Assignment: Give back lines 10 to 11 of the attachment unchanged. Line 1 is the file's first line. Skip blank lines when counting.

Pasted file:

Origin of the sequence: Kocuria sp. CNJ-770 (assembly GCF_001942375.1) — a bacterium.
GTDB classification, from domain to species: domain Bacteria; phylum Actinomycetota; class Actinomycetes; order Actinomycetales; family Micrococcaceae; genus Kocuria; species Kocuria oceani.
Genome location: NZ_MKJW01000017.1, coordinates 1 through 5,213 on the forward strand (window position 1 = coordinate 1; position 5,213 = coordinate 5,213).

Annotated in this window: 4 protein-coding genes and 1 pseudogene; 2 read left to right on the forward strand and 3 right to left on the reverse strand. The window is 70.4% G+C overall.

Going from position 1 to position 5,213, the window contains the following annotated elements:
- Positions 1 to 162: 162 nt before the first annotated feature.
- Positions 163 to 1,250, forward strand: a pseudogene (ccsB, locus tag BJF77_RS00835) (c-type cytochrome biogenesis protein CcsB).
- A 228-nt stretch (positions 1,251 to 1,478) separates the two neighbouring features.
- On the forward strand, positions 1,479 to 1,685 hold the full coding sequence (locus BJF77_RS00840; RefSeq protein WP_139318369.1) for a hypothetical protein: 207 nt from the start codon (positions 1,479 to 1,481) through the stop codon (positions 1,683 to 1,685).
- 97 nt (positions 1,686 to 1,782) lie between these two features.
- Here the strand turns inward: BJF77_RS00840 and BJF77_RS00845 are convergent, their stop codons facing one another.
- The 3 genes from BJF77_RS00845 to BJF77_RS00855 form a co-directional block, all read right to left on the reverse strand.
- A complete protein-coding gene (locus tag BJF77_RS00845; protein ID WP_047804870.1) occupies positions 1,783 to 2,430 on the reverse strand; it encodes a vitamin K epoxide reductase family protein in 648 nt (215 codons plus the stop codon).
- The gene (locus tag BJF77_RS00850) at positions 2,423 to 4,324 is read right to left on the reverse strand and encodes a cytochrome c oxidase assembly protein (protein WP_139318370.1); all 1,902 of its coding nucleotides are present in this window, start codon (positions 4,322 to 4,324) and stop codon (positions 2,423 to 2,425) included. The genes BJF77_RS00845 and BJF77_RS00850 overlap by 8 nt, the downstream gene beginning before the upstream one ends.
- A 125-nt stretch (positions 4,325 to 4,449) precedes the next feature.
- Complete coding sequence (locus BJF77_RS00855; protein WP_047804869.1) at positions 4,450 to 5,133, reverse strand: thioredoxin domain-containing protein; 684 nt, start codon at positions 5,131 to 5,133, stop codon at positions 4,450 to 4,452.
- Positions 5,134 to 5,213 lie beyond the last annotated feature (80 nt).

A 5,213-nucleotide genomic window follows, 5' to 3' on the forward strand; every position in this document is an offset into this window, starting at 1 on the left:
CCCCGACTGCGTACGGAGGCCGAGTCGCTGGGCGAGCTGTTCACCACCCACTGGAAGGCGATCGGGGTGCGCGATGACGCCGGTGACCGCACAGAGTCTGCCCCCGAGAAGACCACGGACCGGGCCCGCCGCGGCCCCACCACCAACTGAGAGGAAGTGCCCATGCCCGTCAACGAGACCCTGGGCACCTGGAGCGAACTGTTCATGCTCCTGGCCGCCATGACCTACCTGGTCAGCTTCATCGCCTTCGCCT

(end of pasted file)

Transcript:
- 97 nt (positions 1,686 to 1,782) lie between these two features.
- Here the strand turns inward: BJF77_RS00840 and BJF77_RS00845 are convergent, their stop codons facing one another.